One of the greatest things about our short time here at the University is that over the course of a matter of years, we have the ability to bring about positive change that can last far past our tenure. However, just like movements and campaigns in the greater parts of the world, student and campus movements must contain firm demands and wide support in order to be effective. Those in power can easily handle poorly organized calls for change, and eventually this leads to the failure of what had the potential to be a strong movement. I’ll devote this column to dissecting some examples.
UA Stands: On September 18, 2013, there was a massive rally on the steps of the Rose Administration Building in order to demand the desegregation of the Greek system. What went wrong? The demonstration was thrown together without leadership of those who were most affected by the issue. Thus, the crowd was composed of those who were not most affected by the issue (in other words, mostly white students). The lack of firm and clear demands allowed the event to be co-opted by President Bonner and her administration, and it resulted in a press conference for them. Lastly, did no one think that it was a bad idea for a crowd of white people to hold a sign reading “The Final Stand at the Schoolhouse Door”? What went right? We got video updates from Bonner, including a wonderful shot of her hanging out with Bill Cosby, and a handful of women of color in sororities. So, not a lot.
Black Lives Matter: The BLM movement began in 2013 after the acquittal of George Zimmerman of his (alleged) murder of Trayvon Martin. It seeks to end discrimination against black folks, specifically in the area of police shootings. What has gone wrong? Unfortunately, although the BLM movement makes excellent points regarding racial discrimination in America, it has gone up until recently without concrete demands. The demands on the original website included things such as an “end to all forms of discrimination and the full recognition of our human rights” and an “end to the military industrial complex.” Although both of these demands are great in the abstract, the theoretical and academic language of the demands never translated into widely understood, detailed initiatives to be taken. Additionally, the BLM movement has for the most part lacked any real structure connecting its base to its leadership. What is going right? Although contested, the heckling at Bernie Sanders’ events prompted the presidential candidate to adopt a comprehensive racial justice platform for his campaign. (However, lack of organization on part of BLM allowed Clinton to easily side step the questions asked of her on video.) Wisely, the leadership of the movement is currently in the works of redoing the website, constructing concrete demands and building a national structure. The movement has brought to light many issues that have affected African Americans, but it must fight to separate itself out of the category of “awareness campaigns”. (Kony 2012, anyone?)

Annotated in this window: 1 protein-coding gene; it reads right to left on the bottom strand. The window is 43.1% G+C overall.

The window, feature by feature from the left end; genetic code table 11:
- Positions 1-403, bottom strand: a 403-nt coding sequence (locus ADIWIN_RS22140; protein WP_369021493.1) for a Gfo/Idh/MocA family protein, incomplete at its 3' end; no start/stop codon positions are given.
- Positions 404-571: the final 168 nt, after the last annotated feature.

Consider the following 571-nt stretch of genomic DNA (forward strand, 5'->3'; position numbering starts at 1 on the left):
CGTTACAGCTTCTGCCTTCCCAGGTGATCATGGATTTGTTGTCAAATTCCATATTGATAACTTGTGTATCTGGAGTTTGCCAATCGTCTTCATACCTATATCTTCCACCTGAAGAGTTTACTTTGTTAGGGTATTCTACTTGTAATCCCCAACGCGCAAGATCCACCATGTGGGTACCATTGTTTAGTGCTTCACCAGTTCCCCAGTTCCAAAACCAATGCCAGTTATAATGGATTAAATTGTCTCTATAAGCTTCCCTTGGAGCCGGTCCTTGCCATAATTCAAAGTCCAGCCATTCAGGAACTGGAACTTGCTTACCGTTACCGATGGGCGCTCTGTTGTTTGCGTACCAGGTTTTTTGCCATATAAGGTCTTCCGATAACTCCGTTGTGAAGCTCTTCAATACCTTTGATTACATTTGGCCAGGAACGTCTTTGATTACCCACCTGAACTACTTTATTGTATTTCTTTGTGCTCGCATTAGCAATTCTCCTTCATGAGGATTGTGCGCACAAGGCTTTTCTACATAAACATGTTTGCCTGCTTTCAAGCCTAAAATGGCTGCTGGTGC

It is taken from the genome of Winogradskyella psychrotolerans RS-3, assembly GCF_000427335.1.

Students for Fair Labor: Admittedly, I can be biased about the work that this group has done because I used to work very closely with it. Students for Fair Labor is a group on campus that campaigns for better working conditions both domestically and internationally. What is going right? After nearly a year of campaigning, including petitioning, meetings and direct action protests, the group was able to secure orders from Alta Gracia Apparel for the SupeStore. Alta Gracia Apparel is a unionized, sweatshop-free factory in the Dominican Republic. The group has since gone on to demand that the administration affiliate the school with the Worker Rights Consortium, which would allow factories that produce UA apparel to be monitored for labor violations and for reports on these factories to be publicly released. The group is one of the strongest campus groups when it comes to knowing how to deal with administrators through direct action and concrete demands in order to make positive change on campus. What has gone wrong? The group has struggled to maintain strong, continuous relationships with various campus groups, but their connection to the greater Tuscaloosa community is remarkable. Additionally, it is difficult to do anti-sweatshop work on a campus that has several large contracts with companies such as Nike.
In all, progressive student activists on campus must learn to work cohesively to bring about the changes that they wish to see for the student body. Anything less than concrete demands, an effective base and the ability to do direct action allow the movement to be tossed to the side. Lastly, students who are always complaining about the conditions of the University need to jump in and do the work. This is your university, and only you can fix it.
A.J. James is a senior majoring in microbiology and Spanish. His column runs biweekly on Thursdays.